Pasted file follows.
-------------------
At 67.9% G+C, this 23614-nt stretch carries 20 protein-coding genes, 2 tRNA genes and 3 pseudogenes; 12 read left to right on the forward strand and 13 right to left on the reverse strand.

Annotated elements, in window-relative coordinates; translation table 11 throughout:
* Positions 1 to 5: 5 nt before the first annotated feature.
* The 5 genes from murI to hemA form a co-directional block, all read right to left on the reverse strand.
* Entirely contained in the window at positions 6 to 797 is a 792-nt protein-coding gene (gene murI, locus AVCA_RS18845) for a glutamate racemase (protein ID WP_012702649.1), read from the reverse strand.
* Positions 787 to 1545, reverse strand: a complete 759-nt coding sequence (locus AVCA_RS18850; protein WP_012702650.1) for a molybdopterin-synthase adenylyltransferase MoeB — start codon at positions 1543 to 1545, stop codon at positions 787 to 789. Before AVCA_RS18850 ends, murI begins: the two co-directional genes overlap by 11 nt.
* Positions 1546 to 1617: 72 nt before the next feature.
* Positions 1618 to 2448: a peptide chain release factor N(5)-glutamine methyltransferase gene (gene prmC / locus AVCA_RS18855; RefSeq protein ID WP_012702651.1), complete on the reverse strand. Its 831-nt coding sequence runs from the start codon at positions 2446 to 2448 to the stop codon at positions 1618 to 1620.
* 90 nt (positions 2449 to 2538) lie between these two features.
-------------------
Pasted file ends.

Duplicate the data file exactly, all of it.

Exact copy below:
At 67.9% G+C, this 23614-nt stretch carries 20 protein-coding genes, 2 tRNA genes and 3 pseudogenes; 12 read left to right on the forward strand and 13 right to left on the reverse strand.

Annotated elements, in window-relative coordinates; translation table 11 throughout:
* Positions 1 to 5: 5 nt before the first annotated feature.
* The 5 genes from murI to hemA form a co-directional block, all read right to left on the reverse strand.
* Entirely contained in the window at positions 6 to 797 is a 792-nt protein-coding gene (gene murI, locus AVCA_RS18845) for a glutamate racemase (protein ID WP_012702649.1), read from the reverse strand.
* Positions 787 to 1545, reverse strand: a complete 759-nt coding sequence (locus AVCA_RS18850; protein WP_012702650.1) for a molybdopterin-synthase adenylyltransferase MoeB — start codon at positions 1543 to 1545, stop codon at positions 787 to 789. Before AVCA_RS18850 ends, murI begins: the two co-directional genes overlap by 11 nt.
* Positions 1546 to 1617: 72 nt before the next feature.
* Positions 1618 to 2448: a peptide chain release factor N(5)-glutamine methyltransferase gene (gene prmC / locus AVCA_RS18855; RefSeq protein ID WP_012702651.1), complete on the reverse strand. Its 831-nt coding sequence runs from the start codon at positions 2446 to 2448 to the stop codon at positions 1618 to 1620.
* 90 nt (positions 2449 to 2538) lie between these two features.